Anyway, our unfallen Darkling heroine continues her training at Tentir, and it's an ongoing question of whether Jame will survive Tentir, or whether Tentir will survive Jame... along with a number of field trips back to her family's hall to remember the dead and to the hills to participate in odd but vital native rituals (She gets notes asking "Do you /want/ the world to end?") And the dead continue to not quite be dead, as everyone seems to talk to ghosts. But most of the Kencyrath are masters of the art of Denial, and it's an uphill fight to get any of them to face the unpleasant truth of their situation. And the more we see of them, the scarier the Shanir powers get...

Minor quibbles:
* This book felt a bit rushed at times. A lot happens in a short number of pages.
* As I'd read "Blood and Ivory" first, which contained a number of "outtakes" from other points of view, I knew things as a reader that Jame and Tori didn't know yet, and it was a bit of a spoiler for me. It would have been nice to discover things together with Jame.
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8 of 8 people found the following review helpful By hola on March 9, 2010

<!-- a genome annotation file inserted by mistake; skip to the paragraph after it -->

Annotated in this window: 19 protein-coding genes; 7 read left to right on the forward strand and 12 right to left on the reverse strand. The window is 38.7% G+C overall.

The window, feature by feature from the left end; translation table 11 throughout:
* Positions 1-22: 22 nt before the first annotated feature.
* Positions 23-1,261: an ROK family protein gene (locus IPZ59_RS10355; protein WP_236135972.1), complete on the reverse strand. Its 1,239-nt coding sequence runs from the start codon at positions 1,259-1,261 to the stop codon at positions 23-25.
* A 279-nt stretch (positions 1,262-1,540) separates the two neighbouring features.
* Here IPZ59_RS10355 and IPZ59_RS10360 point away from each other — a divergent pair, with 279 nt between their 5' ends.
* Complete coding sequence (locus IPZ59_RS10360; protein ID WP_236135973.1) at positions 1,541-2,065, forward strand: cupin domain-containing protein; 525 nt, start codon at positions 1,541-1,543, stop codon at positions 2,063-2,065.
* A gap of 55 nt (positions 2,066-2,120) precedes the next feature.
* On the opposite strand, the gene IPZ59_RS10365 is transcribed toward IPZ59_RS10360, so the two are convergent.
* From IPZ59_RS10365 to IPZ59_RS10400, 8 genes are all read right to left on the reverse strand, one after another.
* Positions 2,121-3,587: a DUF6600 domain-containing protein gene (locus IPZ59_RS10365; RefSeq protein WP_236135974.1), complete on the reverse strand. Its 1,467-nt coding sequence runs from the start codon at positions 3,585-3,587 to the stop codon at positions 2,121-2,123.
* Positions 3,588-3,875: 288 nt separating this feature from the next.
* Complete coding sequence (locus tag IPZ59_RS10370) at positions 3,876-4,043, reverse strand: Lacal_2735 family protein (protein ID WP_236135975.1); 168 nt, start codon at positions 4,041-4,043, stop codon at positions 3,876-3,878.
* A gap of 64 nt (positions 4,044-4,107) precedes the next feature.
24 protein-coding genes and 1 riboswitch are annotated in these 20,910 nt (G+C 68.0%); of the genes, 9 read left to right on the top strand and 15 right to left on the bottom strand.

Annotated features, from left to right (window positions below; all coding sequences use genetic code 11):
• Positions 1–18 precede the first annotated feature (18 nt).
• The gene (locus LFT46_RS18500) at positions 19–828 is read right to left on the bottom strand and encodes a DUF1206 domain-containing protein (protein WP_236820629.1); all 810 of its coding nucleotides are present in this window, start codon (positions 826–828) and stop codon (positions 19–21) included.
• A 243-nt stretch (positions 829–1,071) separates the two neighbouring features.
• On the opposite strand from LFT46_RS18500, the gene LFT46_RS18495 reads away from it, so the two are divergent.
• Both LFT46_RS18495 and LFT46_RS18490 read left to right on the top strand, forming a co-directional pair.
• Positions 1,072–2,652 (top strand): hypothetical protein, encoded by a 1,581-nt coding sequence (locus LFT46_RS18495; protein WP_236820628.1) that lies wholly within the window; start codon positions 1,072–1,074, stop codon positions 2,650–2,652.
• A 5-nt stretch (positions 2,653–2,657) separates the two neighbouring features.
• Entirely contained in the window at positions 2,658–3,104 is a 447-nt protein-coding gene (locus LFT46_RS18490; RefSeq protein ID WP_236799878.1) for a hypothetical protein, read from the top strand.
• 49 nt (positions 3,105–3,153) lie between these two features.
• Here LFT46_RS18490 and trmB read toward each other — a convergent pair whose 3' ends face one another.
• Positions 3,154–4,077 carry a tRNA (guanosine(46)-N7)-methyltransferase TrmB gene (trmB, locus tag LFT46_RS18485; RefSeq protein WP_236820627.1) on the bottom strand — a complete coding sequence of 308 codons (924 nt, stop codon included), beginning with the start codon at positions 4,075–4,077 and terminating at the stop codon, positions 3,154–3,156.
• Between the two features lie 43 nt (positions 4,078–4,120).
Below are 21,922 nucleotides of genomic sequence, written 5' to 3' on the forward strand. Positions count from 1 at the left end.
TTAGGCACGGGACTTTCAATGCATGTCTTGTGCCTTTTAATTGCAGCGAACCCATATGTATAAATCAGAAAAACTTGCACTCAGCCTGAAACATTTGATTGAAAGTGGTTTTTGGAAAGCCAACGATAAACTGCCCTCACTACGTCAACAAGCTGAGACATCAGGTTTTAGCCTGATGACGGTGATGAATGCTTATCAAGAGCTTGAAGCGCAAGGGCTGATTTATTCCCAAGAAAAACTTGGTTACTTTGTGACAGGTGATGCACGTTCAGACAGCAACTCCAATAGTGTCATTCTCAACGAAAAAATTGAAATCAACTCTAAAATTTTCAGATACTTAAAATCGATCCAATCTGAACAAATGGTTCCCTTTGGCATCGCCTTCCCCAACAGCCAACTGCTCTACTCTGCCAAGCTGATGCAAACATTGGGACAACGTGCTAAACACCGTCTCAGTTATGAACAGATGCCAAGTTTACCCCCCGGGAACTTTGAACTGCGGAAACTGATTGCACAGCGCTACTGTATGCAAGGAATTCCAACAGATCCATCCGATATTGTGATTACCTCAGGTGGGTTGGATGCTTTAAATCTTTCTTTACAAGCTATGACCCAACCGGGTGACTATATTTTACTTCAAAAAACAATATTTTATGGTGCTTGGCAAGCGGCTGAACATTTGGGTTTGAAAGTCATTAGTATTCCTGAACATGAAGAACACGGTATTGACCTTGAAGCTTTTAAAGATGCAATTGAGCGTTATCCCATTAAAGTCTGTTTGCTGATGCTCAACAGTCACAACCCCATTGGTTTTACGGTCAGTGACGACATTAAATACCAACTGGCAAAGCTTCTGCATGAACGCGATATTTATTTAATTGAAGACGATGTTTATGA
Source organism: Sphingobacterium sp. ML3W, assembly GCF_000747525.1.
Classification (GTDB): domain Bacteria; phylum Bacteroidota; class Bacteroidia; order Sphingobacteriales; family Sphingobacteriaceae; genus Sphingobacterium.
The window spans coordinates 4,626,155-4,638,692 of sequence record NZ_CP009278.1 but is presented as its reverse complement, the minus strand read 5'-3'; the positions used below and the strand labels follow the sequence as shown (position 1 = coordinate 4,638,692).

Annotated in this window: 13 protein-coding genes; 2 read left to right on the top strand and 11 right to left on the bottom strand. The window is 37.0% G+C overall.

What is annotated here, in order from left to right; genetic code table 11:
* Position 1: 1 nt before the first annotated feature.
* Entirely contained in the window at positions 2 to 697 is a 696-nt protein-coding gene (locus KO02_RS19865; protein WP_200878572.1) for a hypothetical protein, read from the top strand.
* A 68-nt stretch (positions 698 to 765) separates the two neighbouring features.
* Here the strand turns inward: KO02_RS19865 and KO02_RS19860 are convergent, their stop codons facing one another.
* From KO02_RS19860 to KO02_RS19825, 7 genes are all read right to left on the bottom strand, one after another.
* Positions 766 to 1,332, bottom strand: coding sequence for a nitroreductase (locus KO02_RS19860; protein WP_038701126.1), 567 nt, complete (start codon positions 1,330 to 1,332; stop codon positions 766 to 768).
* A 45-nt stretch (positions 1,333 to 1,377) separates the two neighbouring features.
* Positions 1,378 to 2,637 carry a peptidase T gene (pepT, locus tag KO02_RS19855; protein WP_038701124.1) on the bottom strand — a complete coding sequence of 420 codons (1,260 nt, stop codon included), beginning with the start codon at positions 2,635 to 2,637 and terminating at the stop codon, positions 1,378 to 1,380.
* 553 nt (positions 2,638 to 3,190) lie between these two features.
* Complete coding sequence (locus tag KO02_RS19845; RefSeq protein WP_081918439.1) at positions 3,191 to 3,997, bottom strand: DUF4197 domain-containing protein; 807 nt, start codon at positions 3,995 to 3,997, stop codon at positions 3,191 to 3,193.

Format: Paperback Verified Purchase
I pre-ordered this (as I imagine all of Hodgell/Kencyrath/Jame fans did) and started reading it immediately. This isn't one of those books one can read sporadically - it's a miss lunch, dinner, & a night's sleep book.

The story continues Jame's adventures in a warriors' school (I'll use normal English here & not Kencyrath terminology) as her brother's heir. Jame is a marvelous invention - she is interesting, has flaws, but is indomitable. She also has powers which are unique and wholly believable within the paradigm of the series. Hodgell has created a wonderful cast of characters, and a marvelous, unusual world (the lexicon at the end of the book is a huge help - esp. since these books started in 1982, thus it's easy to forget things like, say Tai-tastigon, when it's mentioned in this book).

This novel is not one to begin reading this series - it is a continuation, and a new reader would be completely lost, since Hodgell is not one of those authors who spend an inordinate number of pages doing a data dump of what went one before (and bless her for that). Besides, the idea that one would miss out on the wonder of the prior books in this series is just sad. Start with "God Stalk" and "Dark of the Moon" (or the compilation "The God Stalker Chronicles"), continue with "Seeker's Mask" & "To Ride a Rathorn" (or the compilation "Seeker's Bane") and then this novel will make sense.

For me, this novel was one that followed a series motif - it has sort of a cliff hanger ending, thus making one anxious for the next book.

As an ardent fan, I'm torn between wanting to know what the heck is going to happen, and hoping that the end never comes. It's one of THOSE types of series.